An article published in the journal “Proceedings of the National Academy of Sciences” describes a research on microfossil from the Pilbara Formation, Australia, dated about 3.496 billion years old. A team led by J. William Schopf, of the University of California at Los Angeles (UCLA), and John W. Valley, of the University of Wisconsin at Madison, subjected these microfossils to a very sophisticated examination concluding that they represent well-diversified species. Their deduction is that life on Earth must have been born much earlier and this suggests that it could be common in the universe.
J. William Schopf is a paleobiologist who for decades – he was born in 1941 and started working at UCLA in 1968 immediately after earning his PhD – has been conducting research on the origin of life on Earth. During these decades he discovered some of the oldest existing fossils, exactly the Apex chert microfossils, in the Pilbara Formation, which he described in an article published in the journal “Science” in 1993.
Traces so ancient are really difficult to identify with certainty and in the following years there were a number of arguments around the microfossils discovered J. William Schopf’s team, which according to other researchers were the product of geological and not biological processes. Schopf conducted follow-up studies on those microfossils and this time he examined them with a very sophisticated technique called secondary ion mass spectrometry (SIMS) to examine the carbon isotopes present in those rocks.
In 2000, J. William Schopf was the first to use SIMS to analyze microfossils so there are now several precedents in this application of very modern technologies to paleontology and paleobiology studies. In this specific case, the examination of carbon isotopes is useful because living organisms have a different ratios with respect to that typical of the Earth’s crust and different species have different ratios between them.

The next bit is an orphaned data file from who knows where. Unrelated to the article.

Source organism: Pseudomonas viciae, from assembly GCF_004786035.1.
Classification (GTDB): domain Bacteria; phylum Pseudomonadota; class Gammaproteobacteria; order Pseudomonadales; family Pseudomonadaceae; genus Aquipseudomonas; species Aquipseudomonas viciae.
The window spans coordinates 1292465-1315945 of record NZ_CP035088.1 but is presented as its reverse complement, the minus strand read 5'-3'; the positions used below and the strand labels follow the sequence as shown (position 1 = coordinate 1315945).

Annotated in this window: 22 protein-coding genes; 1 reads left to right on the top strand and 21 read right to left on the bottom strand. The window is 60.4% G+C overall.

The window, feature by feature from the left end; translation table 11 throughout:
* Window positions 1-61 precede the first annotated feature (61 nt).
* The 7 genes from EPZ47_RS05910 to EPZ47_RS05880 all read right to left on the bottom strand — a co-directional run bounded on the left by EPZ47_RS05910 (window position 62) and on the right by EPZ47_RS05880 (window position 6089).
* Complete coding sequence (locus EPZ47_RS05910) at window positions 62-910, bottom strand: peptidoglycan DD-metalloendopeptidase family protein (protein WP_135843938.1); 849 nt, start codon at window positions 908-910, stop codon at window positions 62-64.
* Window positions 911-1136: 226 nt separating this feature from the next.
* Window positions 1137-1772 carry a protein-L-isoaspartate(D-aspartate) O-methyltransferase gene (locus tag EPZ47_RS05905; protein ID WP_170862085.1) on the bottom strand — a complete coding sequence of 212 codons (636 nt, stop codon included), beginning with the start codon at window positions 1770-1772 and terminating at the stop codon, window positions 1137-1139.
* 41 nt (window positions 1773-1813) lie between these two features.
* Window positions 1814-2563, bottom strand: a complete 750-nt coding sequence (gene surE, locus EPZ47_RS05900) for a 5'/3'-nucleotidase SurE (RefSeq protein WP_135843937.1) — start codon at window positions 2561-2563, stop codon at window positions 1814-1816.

The isotopic ratios, in this case between carbon-12 and carbon-13, can also help the identification if not of a species at least of one group of organisms. That’s because in the various taxonomic groups the carbon isotopes are present in rather specific ratios that help to recognize them.
First of all, the samples examined by the researchers showed isotopic ratios different from those of the rock around them with values connected to their shape. That’s a strong indication that those really are microfossils generated by biological processes because geological processes would produce samples with ratios similar to those of the rock around them.
The analysis of isotopic ratios suggests that those microorganisms were very different from each other, even belonging to different domains of life. In fact, according to the researchers, two of them were bacteria capable of photosynthesis, one was an Archaeal methane producer, and two others were methane consumers. At the time, methane was an important component of the Earth’s atmosphere.
That diversity in such ancient organisms indicates that life on Earth must have been born long before, perhaps even 4 billion years ago, and that it developed considerably under conditions that were very different from the current ones, for example with very little oxygen. This suggests that the presence of elementary life forms can be widespread in the universe while more complex life forms require more favorable conditions.